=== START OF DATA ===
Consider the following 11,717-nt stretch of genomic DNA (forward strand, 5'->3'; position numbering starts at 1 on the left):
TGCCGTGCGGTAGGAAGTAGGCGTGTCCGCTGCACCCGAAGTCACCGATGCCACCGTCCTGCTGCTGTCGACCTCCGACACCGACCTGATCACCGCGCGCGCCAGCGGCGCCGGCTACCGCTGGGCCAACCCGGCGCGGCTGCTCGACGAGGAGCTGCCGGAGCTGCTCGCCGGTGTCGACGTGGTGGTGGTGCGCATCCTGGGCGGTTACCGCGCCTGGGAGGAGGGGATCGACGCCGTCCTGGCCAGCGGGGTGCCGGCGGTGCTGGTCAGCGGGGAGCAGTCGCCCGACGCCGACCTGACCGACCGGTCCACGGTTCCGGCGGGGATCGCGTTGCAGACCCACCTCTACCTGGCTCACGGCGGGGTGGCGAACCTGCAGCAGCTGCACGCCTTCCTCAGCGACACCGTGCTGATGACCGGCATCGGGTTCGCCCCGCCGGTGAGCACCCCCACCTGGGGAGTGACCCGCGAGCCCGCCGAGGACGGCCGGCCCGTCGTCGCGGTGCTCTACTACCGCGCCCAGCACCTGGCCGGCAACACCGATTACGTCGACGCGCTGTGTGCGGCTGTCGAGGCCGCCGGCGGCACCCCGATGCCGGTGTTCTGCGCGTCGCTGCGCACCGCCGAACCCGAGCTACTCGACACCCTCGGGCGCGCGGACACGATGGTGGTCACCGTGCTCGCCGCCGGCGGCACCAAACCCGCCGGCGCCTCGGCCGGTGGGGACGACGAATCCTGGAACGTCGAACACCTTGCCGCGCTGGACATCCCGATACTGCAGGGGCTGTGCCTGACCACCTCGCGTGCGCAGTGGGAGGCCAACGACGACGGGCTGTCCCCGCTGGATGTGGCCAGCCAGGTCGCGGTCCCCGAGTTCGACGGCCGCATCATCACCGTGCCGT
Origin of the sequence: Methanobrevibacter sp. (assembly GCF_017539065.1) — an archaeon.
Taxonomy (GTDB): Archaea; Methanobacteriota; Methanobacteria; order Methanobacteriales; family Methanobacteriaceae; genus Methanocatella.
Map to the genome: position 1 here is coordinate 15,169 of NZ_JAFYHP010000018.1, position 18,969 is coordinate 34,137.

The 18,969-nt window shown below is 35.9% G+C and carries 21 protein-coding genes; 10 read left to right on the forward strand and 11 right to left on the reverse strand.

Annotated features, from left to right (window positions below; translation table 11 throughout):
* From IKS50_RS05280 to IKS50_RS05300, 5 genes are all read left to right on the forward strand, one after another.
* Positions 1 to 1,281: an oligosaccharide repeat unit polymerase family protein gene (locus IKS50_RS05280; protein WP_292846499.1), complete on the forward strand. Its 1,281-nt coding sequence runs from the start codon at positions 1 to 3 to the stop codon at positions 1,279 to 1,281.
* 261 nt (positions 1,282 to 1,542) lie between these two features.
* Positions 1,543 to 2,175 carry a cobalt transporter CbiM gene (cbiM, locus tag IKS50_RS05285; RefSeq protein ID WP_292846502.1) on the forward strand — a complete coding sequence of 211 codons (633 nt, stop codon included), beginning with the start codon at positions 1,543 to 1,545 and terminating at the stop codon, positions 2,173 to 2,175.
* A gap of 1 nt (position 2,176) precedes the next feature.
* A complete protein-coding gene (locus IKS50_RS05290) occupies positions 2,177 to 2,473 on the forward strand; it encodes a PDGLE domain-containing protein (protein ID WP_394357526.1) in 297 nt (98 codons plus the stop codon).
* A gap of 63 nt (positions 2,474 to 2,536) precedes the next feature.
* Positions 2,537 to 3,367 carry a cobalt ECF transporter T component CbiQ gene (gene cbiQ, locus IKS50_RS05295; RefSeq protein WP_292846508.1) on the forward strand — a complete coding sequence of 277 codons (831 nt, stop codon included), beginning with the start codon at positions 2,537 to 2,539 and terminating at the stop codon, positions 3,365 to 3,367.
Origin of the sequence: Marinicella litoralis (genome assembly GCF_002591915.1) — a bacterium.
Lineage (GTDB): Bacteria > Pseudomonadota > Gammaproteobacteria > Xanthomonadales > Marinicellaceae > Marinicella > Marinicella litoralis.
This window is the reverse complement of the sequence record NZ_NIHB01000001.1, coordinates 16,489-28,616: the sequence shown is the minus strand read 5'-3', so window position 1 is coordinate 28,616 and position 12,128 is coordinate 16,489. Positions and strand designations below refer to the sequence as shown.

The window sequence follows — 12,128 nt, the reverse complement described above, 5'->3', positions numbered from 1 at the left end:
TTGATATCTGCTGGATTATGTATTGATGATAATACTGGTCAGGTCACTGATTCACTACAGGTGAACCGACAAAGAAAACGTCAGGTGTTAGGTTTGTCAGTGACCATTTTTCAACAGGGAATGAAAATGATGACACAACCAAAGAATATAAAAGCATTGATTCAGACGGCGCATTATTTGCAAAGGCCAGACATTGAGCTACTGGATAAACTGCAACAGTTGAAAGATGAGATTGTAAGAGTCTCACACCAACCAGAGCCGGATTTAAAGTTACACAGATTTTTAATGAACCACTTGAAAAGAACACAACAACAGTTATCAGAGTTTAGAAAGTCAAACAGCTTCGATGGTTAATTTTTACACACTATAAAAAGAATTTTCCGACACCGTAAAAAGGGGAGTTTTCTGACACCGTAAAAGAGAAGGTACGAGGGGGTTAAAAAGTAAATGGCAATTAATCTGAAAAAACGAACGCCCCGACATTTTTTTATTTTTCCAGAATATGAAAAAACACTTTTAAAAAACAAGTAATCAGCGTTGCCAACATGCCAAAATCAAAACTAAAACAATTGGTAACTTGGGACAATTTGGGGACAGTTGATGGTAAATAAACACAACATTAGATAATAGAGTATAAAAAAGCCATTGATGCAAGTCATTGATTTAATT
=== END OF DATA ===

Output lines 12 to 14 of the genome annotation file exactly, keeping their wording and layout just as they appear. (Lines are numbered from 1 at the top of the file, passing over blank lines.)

* A gap of 1 nt (position 2,176) precedes the next feature.
* A complete protein-coding gene (locus IKS50_RS05290) occupies positions 2,177 to 2,473 on the forward strand; it encodes a PDGLE domain-containing protein (protein ID WP_394357526.1) in 297 nt (98 codons plus the stop codon).
* A gap of 63 nt (positions 2,474 to 2,536) precedes the next feature.